It has been reported that octopuses can also travel by bi-pedal walking. Walking on two arms (or legs, if you will) is a slower more inconspicuous means of movements for the octopus. Both crawling and bi-pedal walking are safe modes of travel when there are predators nearby; crawling or walking allows the octopus to quickly escape a predator's clutches without drawing attention to itself. Often, when octopuses crawl or walk, they look like plants!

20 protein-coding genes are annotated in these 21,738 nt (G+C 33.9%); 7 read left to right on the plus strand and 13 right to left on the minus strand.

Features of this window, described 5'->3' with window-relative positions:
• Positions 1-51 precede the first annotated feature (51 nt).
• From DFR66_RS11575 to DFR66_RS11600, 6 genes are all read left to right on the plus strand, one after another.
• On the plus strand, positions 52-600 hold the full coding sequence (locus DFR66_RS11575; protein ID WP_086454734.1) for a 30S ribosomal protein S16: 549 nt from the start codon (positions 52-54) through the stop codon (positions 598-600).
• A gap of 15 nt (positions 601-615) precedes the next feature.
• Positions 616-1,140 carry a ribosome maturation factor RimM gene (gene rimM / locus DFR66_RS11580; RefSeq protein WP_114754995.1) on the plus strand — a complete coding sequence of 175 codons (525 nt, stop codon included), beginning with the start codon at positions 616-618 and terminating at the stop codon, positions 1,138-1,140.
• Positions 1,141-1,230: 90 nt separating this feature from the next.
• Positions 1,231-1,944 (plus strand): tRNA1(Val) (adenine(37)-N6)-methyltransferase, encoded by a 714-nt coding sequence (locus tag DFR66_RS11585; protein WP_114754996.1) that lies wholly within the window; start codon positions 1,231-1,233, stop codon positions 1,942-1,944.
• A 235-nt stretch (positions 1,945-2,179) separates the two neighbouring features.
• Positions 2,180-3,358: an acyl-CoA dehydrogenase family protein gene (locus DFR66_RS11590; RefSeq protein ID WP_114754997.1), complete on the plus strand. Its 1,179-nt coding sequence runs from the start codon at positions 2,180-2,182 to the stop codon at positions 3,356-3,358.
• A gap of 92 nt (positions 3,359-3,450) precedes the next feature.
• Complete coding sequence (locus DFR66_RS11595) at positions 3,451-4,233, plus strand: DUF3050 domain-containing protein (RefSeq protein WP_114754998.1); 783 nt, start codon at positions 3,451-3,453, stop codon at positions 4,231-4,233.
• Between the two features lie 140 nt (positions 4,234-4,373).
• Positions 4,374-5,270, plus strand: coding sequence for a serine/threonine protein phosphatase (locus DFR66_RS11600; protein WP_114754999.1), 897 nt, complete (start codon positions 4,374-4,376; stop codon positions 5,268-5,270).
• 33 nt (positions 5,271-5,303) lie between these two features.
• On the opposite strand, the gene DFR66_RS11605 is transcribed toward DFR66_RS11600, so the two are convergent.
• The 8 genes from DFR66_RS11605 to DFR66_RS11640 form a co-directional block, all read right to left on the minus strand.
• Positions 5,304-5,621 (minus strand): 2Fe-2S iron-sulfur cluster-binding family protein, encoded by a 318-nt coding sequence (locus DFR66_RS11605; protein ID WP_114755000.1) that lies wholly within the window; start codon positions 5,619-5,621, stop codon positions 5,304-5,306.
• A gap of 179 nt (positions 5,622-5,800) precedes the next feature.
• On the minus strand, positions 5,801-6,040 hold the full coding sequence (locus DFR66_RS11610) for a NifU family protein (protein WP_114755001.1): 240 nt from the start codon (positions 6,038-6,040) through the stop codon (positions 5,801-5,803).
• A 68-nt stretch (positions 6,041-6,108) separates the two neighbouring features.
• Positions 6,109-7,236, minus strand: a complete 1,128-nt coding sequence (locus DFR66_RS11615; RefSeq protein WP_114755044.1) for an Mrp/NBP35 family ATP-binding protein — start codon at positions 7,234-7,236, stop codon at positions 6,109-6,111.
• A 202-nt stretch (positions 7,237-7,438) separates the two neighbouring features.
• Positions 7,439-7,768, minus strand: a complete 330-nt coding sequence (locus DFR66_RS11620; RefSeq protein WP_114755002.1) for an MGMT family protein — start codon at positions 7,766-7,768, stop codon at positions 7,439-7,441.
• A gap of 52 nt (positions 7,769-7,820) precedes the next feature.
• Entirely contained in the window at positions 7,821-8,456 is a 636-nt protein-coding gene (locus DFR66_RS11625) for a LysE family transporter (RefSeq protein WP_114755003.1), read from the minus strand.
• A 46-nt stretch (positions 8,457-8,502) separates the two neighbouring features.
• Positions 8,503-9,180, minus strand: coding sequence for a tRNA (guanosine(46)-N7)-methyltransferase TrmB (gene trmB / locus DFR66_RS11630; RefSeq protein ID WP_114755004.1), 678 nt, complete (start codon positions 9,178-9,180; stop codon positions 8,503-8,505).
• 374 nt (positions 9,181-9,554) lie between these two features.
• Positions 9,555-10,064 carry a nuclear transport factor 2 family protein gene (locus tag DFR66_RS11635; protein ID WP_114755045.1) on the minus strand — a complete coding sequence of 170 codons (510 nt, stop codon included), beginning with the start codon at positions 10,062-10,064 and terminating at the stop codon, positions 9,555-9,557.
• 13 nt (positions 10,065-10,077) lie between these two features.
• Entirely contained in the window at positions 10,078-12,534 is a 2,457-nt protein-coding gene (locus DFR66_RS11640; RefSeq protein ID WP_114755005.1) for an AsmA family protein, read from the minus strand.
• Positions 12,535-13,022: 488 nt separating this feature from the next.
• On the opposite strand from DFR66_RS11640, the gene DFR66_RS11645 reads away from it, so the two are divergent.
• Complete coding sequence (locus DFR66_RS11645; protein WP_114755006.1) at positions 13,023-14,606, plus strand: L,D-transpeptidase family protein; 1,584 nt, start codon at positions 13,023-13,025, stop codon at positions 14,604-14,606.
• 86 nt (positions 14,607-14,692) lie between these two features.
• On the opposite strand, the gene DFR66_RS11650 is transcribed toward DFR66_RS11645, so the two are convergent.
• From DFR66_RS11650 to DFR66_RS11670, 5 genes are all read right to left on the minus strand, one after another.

The movement that octopuses are often marveled at for is swimming by jet propulsion. This is the octopuses fastest means of locomotion. This process takes place by the octopus drawing water into a cavity in its body, then expelling the jet of water from a contractile mantle, and aiming it via a muscular siphon. The force of this squirting is so powerful that it moves the octopus swiftly backwards through the water. That is why octopuses swim headfirst, with their arms trailing behind.